Motorcycle Front Suspension Systems
There has been a slow but interesting evolution of engineering approaches to motorcycle suspension. Early machines simply had no suspension as the wheels were rigidly mounted on the frame and had solid front forks much like a bicycle.
The first stages of suspension development came at the front of the bikes. The riding characteristics of rigid front suspension were so hard at speed that something simply had to be done. Thus was born the "springer" front end. This system and variations of it endured even past the World War II era as the standard approach to front suspension on motorcycles. You will still see this occasionally on ol skool choppers.
Another old design is the Earles type or leading-link front suspension. This design was developed in Europe, and its most famous user is BMW. The leading link is a strong, smooth-riding front end though a bit slow in handling and awkward looking. Perhaps the aesthetics of modern forks prompted BMW to offer the more modern slider forks on current models although the Bavarian engineers have kept experimenting with variations on the Earles theme on some recent models.
One of the most significant developments in front suspension was the slider or telescopic front forks. This unit showed itself on foreign machines before Harley-Davidson and Indian bothered to change over to the better system. As a result, the light, quick-handling British machines with telescopic forks severely challenged American manufacturers for stateside sales. Soon the American manufacturers switched over to the telescopic units.
The early telescopic forks had short external springs usually protected by a rubber accordion gaiter or cover. Also, they only dampened on compression and would often rebound with a noisy "clunk." Even with such drawbacks, they were vastly superior to the springer front ends.
Double-Acting and Internal Spring Telescopic Front Forks
The current state of the art in front suspension sees the nearly universal use of the double-acting internal spring telescopic front forks that are also known as Ceriani type, after the Italian company largely responsible for their popularity. This fork has a long, completely enclosed spring, a double-acting dampening device, and wipers rather than rubber accordion boots. Since this type of front suspension is by far the most popular and has been so for almost 70 years, let's examine it in detail.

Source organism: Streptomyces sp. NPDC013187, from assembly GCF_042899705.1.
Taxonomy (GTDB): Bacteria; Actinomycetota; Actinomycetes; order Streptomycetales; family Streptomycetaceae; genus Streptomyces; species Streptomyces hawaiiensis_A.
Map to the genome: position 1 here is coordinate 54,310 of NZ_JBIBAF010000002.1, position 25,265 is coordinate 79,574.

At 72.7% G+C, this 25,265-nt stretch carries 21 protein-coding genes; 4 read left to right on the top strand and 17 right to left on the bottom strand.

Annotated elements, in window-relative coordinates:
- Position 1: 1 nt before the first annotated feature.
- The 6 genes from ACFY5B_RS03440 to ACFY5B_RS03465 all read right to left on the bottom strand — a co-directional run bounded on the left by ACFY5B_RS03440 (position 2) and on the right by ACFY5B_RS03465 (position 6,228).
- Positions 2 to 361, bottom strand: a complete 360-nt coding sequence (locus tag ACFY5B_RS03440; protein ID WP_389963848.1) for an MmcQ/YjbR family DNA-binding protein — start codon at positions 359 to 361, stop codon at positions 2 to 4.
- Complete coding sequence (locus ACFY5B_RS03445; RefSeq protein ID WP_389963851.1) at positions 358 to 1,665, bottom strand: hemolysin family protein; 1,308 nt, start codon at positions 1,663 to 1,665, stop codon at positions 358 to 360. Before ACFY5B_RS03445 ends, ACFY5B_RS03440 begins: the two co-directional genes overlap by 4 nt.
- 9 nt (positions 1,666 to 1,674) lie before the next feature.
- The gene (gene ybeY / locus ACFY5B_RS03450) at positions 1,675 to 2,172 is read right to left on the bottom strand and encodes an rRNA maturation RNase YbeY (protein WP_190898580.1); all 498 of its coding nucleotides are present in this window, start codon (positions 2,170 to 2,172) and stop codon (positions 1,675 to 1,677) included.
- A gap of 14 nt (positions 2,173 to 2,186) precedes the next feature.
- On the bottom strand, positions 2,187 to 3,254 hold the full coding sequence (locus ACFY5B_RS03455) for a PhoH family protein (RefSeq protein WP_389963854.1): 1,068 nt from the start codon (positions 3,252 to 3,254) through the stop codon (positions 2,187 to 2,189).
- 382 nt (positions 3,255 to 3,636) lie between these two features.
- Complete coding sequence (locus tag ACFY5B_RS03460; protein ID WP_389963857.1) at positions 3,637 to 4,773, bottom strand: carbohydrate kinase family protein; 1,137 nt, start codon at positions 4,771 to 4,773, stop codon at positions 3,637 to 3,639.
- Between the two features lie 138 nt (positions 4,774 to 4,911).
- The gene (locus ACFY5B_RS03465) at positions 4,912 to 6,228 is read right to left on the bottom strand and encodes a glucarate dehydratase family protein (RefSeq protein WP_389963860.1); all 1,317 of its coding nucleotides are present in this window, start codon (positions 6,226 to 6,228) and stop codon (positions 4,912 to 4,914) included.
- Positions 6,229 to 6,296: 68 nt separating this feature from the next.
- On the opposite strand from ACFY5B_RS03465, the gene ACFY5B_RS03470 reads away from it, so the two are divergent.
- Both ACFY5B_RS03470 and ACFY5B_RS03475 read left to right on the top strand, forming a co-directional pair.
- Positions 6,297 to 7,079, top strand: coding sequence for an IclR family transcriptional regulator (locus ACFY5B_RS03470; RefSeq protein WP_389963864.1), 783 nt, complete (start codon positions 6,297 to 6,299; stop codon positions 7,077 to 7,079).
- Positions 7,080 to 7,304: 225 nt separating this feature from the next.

The typical front fork consists of the upper tube or station, the lower leg or slider, a coil spring, dampening devices, O-rings and seals, vents and plugs. The design and purpose of each of these items is explained briefly.
The upper or stationary tube section is clamped securely in the fork clamps or triple tree. This forms a secure base for fork operation and establishes the angle between the forks and the road. The top of these tubes are fitted with a threaded plug through which the fork may be filled with fluid. This plug often contains a spring-loaded ball check valve to prevent bursting the slider seals.
A long, progressively wound coil spring is fitted inside the tubes and provides most of the suspension action of the forks.
The dampening action of the front forks is similar to that of a double-acting shock absorber. Different manufacturers use various approaches to the problem, but generally the dampening action utilizes a series of ports or orifices and check valves through which fluid is forced to pass.
The lower leg contains the fork seals, bushings, drain plug, and axle attachments. This lower leg, or slider, must fit the upper leg very precisely or fluid will escape and suspension action will be hindered.
There are also all sorts of front suspension variants, such as telelever, duolever, single sided, etc. but this is a Hub, not a suspension encyclopaedia so we must move on.
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